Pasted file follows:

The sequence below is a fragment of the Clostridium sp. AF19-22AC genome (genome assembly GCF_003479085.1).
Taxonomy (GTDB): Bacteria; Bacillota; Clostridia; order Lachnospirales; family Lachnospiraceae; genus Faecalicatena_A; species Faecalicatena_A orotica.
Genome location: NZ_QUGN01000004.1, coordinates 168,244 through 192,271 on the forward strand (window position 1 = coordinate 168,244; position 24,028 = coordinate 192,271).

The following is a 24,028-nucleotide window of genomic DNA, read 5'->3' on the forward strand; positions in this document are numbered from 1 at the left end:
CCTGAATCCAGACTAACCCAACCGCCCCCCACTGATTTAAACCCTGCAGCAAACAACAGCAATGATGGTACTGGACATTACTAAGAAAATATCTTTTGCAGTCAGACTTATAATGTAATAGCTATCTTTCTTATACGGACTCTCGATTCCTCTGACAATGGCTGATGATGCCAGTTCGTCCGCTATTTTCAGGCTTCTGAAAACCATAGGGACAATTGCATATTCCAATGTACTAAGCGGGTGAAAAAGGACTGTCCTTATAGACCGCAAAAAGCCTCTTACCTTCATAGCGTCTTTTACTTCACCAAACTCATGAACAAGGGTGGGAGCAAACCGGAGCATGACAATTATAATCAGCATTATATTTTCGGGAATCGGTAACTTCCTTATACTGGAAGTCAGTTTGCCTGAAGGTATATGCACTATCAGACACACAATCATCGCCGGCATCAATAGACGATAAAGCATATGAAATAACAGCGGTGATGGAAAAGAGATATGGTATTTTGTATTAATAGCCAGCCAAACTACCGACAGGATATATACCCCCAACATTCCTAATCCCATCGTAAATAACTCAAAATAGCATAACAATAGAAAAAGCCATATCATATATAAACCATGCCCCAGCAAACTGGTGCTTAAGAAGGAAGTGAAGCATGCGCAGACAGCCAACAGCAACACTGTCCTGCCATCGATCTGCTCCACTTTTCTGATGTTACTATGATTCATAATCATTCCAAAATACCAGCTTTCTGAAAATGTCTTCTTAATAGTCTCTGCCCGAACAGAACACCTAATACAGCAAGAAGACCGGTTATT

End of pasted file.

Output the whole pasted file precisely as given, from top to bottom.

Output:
The sequence below is a fragment of the Clostridium sp. AF19-22AC genome (genome assembly GCF_003479085.1).
Taxonomy (GTDB): Bacteria; Bacillota; Clostridia; order Lachnospirales; family Lachnospiraceae; genus Faecalicatena_A; species Faecalicatena_A orotica.
Genome location: NZ_QUGN01000004.1, coordinates 168,244 through 192,271 on the forward strand (window position 1 = coordinate 168,244; position 24,028 = coordinate 192,271).

The following is a 24,028-nucleotide window of genomic DNA, read 5'->3' on the forward strand; positions in this document are numbered from 1 at the left end:
CCTGAATCCAGACTAACCCAACCGCCCCCCACTGATTTAAACCCTGCAGCAAACAACAGCAATGATGGTACTGGACATTACTAAGAAAATATCTTTTGCAGTCAGACTTATAATGTAATAGCTATCTTTCTTATACGGACTCTCGATTCCTCTGACAATGGCTGATGATGCCAGTTCGTCCGCTATTTTCAGGCTTCTGAAAACCATAGGGACAATTGCATATTCCAATGTACTAAGCGGGTGAAAAAGGACTGTCCTTATAGACCGCAAAAAGCCTCTTACCTTCATAGCGTCTTTTACTTCACCAAACTCATGAACAAGGGTGGGAGCAAACCGGAGCATGACAATTATAATCAGCATTATATTTTCGGGAATCGGTAACTTCCTTATACTGGAAGTCAGTTTGCCTGAAGGTATATGCACTATCAGACACACAATCATCGCCGGCATCAATAGACGATAAAGCATATGAAATAACAGCGGTGATGGAAAAGAGATATGGTATTTTGTATTAATAGCCAGCCAAACTACCGACAGGATATATACCCCCAACATTCCTAATCCCATCGTAAATAACTCAAAATAGCATAACAATAGAAAAAGCCATATCATATATAAACCATGCCCCAGCAAACTGGTGCTTAAGAAGGAAGTGAAGCATGCGCAGACAGCCAACAGCAACACTGTCCTGCCATCGATCTGCTCCACTTTTCTGATGTTACTATGATTCATAATCATTCCAAAATACCAGCTTTCTGAAAATGTCTTCTTAATAGTCTCTGCCCGAACAGAACACCTAATACAGCAAGAAGACCGGTTATT